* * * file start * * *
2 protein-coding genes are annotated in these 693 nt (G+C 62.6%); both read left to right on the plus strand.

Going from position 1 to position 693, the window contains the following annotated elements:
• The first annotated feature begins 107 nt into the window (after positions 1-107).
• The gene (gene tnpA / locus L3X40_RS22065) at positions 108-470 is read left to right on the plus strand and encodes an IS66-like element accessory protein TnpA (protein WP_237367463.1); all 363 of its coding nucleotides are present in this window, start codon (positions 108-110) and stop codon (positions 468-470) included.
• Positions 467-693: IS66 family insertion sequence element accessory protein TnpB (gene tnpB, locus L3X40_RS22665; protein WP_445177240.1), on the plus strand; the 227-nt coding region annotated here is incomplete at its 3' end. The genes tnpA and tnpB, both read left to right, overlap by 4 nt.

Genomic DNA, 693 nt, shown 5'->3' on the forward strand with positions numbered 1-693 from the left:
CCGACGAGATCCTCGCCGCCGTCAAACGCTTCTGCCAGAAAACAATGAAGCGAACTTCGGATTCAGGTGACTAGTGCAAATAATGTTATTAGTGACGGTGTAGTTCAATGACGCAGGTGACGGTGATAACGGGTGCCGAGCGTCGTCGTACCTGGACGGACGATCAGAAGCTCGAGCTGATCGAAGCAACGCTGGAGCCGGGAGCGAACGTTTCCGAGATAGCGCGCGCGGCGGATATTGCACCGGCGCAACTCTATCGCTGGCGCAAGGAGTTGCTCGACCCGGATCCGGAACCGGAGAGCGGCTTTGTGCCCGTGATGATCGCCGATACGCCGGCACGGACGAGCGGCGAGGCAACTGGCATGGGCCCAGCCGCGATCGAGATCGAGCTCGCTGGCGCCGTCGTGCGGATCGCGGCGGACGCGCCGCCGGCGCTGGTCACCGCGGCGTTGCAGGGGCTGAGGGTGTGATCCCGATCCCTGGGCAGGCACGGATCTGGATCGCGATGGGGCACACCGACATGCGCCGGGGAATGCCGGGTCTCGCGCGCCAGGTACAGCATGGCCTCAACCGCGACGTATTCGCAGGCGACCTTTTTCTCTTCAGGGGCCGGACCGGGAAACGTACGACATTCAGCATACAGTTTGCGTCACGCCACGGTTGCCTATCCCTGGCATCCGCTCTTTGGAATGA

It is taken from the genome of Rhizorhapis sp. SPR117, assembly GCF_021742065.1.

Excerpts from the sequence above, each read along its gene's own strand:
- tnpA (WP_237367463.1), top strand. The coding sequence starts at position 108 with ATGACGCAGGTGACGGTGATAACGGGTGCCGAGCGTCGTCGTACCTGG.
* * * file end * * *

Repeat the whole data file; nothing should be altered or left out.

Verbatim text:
2 protein-coding genes are annotated in these 693 nt (G+C 62.6%); both read left to right on the plus strand.

Going from position 1 to position 693, the window contains the following annotated elements:
• The first annotated feature begins 107 nt into the window (after positions 1-107).
• The gene (gene tnpA / locus L3X40_RS22065) at positions 108-470 is read left to right on the plus strand and encodes an IS66-like element accessory protein TnpA (protein WP_237367463.1); all 363 of its coding nucleotides are present in this window, start codon (positions 108-110) and stop codon (positions 468-470) included.
• Positions 467-693: IS66 family insertion sequence element accessory protein TnpB (gene tnpB, locus L3X40_RS22665; protein WP_445177240.1), on the plus strand; the 227-nt coding region annotated here is incomplete at its 3' end. The genes tnpA and tnpB, both read left to right, overlap by 4 nt.

Genomic DNA, 693 nt, shown 5'->3' on the forward strand with positions numbered 1-693 from the left:
CCGACGAGATCCTCGCCGCCGTCAAACGCTTCTGCCAGAAAACAATGAAGCGAACTTCGGATTCAGGTGACTAGTGCAAATAATGTTATTAGTGACGGTGTAGTTCAATGACGCAGGTGACGGTGATAACGGGTGCCGAGCGTCGTCGTACCTGGACGGACGATCAGAAGCTCGAGCTGATCGAAGCAACGCTGGAGCCGGGAGCGAACGTTTCCGAGATAGCGCGCGCGGCGGATATTGCACCGGCGCAACTCTATCGCTGGCGCAAGGAGTTGCTCGACCCGGATCCGGAACCGGAGAGCGGCTTTGTGCCCGTGATGATCGCCGATACGCCGGCACGGACGAGCGGCGAGGCAACTGGCATGGGCCCAGCCGCGATCGAGATCGAGCTCGCTGGCGCCGTCGTGCGGATCGCGGCGGACGCGCCGCCGGCGCTGGTCACCGCGGCGTTGCAGGGGCTGAGGGTGTGATCCCGATCCCTGGGCAGGCACGGATCTGGATCGCGATGGGGCACACCGACATGCGCCGGGGAATGCCGGGTCTCGCGCGCCAGGTACAGCATGGCCTCAACCGCGACGTATTCGCAGGCGACCTTTTTCTCTTCAGGGGCCGGACCGGGAAACGTACGACATTCAGCATACAGTTTGCGTCACGCCACGGTTGCCTATCCCTGGCATCCGCTCTTTGGAATGA

It is taken from the genome of Rhizorhapis sp. SPR117, assembly GCF_021742065.1.

Excerpts from the sequence above, each read along its gene's own strand:
- tnpA (WP_237367463.1), top strand. The coding sequence starts at position 108 with ATGACGCAGGTGACGGTGATAACGGGTGCCGAGCGTCGTCGTACCTGG.